What Should You Know About Retrofitting Radiant Floor Heating?
Adding radiant heating to your home can be an excellent option to improve your comfort and the long-term value of your property. However, retrofitting any HVAC system into an existing structure always requires more work than installing a system into new construction. This extra work can potentially mean higher costs and more disruption of your day-to-day life.
If you're planning on making this upgrade, it's essential to understand what you'll need to do, how long it will take, and how much disruption to expect. Ultimately, the work you'll need to perform will depend heavily on whether you choose an electric or hydronic system for your retrofit.
Electric vs. Hydronic: What's the Difference?
Radiant floor systems come in two general flavors. Hydronic systems supply heat through hot water pipes, while electric systems use heating elements underneath the floor. Electric radiant heat requires the least overall disruption. You'll need to remove the floor surface for most installations to install the radiant heating mats above the subfloor.
On the other hand, hydronic heating may require more extensive retrofits and additional equipment. If your home doesn't already have a boiler, you'll need additional HVAC equipment and will likely need to install a substantial amount of plumbing. However, this work may require less overall disruption than electric mats if you have access to the floor joists below the rooms you will be heating.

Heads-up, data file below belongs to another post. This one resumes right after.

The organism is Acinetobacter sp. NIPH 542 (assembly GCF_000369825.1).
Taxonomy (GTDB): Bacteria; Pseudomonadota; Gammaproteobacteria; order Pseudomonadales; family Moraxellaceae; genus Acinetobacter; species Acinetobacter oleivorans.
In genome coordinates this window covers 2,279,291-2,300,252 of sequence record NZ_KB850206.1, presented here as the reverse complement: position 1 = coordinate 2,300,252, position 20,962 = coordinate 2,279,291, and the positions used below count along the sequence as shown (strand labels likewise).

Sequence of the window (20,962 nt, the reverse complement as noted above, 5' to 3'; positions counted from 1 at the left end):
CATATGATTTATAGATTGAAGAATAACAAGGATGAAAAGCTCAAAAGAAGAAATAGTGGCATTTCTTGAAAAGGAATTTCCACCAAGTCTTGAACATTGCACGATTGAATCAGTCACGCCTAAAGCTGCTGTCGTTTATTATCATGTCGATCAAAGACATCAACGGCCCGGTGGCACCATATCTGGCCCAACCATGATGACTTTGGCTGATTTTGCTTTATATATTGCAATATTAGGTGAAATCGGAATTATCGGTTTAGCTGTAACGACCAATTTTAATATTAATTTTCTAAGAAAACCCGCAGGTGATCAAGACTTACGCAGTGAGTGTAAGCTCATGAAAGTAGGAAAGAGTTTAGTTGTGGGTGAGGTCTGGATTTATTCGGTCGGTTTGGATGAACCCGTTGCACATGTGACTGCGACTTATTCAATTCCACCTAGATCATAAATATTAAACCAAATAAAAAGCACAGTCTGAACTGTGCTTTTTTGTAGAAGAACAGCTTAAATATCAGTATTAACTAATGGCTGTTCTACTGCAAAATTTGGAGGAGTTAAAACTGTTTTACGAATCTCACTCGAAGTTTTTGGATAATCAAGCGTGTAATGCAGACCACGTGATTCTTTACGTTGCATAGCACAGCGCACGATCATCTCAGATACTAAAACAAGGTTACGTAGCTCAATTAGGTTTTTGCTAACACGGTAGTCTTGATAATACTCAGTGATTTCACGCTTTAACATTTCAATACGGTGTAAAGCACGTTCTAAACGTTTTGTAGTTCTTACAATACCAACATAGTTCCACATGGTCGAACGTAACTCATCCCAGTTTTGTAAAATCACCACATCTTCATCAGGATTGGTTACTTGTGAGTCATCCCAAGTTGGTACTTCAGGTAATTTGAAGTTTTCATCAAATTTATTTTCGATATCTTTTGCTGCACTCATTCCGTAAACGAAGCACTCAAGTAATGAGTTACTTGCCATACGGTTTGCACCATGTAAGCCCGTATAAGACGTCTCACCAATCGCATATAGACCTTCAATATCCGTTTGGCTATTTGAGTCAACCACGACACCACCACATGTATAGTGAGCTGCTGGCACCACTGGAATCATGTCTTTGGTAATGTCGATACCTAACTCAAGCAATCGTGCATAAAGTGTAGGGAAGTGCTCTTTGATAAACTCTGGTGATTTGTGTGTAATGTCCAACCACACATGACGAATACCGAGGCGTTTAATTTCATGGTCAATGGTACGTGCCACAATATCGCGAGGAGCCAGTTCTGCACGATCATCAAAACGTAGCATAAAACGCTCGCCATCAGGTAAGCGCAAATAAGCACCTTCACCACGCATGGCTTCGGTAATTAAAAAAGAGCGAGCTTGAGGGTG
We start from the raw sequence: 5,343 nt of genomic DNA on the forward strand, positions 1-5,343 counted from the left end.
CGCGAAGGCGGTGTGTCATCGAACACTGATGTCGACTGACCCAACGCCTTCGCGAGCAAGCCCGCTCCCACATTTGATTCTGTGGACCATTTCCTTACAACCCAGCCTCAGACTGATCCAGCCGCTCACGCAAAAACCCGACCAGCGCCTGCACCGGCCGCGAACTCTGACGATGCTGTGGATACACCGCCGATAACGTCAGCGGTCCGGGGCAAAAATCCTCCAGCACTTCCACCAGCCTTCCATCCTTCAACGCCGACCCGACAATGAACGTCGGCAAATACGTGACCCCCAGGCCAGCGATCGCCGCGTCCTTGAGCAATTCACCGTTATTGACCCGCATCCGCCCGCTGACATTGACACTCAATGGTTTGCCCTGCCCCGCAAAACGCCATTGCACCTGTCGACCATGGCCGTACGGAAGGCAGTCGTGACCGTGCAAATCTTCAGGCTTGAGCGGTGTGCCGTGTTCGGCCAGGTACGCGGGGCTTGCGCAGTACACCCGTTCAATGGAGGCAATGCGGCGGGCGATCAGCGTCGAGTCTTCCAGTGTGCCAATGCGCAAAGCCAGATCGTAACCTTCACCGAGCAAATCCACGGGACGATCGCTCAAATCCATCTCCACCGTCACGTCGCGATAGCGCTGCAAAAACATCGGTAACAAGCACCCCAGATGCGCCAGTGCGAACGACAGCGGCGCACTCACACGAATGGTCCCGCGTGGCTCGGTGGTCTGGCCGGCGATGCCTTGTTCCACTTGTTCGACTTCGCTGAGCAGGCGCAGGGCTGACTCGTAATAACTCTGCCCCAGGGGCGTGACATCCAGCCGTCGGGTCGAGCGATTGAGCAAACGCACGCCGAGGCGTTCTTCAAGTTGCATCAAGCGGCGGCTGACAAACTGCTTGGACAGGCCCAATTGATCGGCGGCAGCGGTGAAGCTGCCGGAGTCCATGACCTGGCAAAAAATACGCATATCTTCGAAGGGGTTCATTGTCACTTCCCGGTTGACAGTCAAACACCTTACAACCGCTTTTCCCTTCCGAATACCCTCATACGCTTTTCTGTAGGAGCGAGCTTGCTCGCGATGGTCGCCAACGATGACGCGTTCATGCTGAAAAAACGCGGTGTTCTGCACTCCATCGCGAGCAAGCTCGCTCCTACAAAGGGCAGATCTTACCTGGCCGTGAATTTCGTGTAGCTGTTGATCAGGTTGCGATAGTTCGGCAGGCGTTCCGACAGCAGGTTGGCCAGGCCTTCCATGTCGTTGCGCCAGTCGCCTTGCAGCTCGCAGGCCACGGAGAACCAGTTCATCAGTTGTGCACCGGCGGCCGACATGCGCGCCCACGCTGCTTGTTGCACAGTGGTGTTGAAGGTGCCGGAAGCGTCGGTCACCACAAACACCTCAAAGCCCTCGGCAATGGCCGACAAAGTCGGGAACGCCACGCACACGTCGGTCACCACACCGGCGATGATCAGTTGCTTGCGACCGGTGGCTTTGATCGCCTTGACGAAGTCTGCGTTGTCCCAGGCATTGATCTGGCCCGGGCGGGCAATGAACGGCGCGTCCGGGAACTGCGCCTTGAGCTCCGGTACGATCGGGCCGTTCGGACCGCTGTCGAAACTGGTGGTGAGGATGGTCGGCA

It's also worth considering how you intend to use your radiant floor system. Electric heating typically provides less heat than a hydronic system, so these mats aren't always suitable as a primary source of heat. Instead, they work best to help keep floors warm and comfortable. Meanwhile, hydronic systems are more than capable of providing primary heat for an entire house.
How Long Will Your Installation Take?
Installing an underfloor radiant heating system is typically a straightforward job. The bulk of the work will involve removing and reinstalling your existing floor so that the installation time can vary depending on your flooring materials. Depending on how many rooms you're heating and the job's complexity, a contractor may be able to complete the work in a single day.
Hydronic installations can be more time-consuming, however. For example, you may need to install an entirely new boiler along with the associated plumbing and controls for heating zones. Even if you have easy access to floors below the rooms you're heating, it will still take time to rough-in new plumbing and finalize the connections.
Remember that every home is unique. Before deciding on the type of radiant floor system you want for your home, always discuss your options with an experienced installer. Your contractor can help you determine what heating style will work best for your house and budget.
For more information, contact a heating installation service.